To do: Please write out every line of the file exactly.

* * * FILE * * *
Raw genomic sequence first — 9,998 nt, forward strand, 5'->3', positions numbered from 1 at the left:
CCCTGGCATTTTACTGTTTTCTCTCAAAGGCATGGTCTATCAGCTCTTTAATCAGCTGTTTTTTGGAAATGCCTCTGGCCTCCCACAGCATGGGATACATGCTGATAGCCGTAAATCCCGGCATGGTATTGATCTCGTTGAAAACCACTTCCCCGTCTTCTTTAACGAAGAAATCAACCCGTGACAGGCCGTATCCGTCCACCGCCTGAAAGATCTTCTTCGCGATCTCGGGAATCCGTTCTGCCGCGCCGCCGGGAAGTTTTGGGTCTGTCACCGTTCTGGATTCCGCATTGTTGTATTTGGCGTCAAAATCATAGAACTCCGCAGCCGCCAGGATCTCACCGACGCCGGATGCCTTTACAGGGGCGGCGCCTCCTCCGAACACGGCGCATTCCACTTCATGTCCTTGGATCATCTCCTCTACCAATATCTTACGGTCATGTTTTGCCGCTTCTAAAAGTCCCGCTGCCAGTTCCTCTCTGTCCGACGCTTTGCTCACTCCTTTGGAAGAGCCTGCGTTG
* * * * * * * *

Raw genomic sequence first — 9,998 nt, forward strand, 5'->3', positions numbered from 1 at the left:
CCCTGGCATTTTACTGTTTTCTCTCAAAGGCATGGTCTATCAGCTCTTTAATCAGCTGTTTTTTGGAAATGCCTCTGGCCTCCCACAGCATGGGATACATGCTGATAGCCGTAAATCCCGGCATGGTATTGATCTCGTTGAAAACCACTTCCCCGTCTTCTTTAACGAAGAAATCAACCCGTGACAGGCCGTATCCGTCCACCGCCTGAAAGATCTTCTTCGCGATCTCGGGAATCCGTTCTGCCGCGCCGCCGGGAAGTTTTGGGTCTGTCACCGTTCTGGATTCCGCATTGTTGTATTTGGCGTCAAAATCATAGAACTCCGCAGCCGCCAGGATCTCACCGACGCCGGATGCCTTTACAGGGGCGGCGCCTCCTCCGAACACGGCGCATTCCACTTCATGTCCTTGGATCATCTCCTCTACCAATATCTTACGGTCATGTTTTGCCGCTTCTAAAAGTCCCGCTGCCAGTTCCTCTCTGTCCGACGCTTTGCTCACTCCTTTGGAAGAGCCTGCGTTG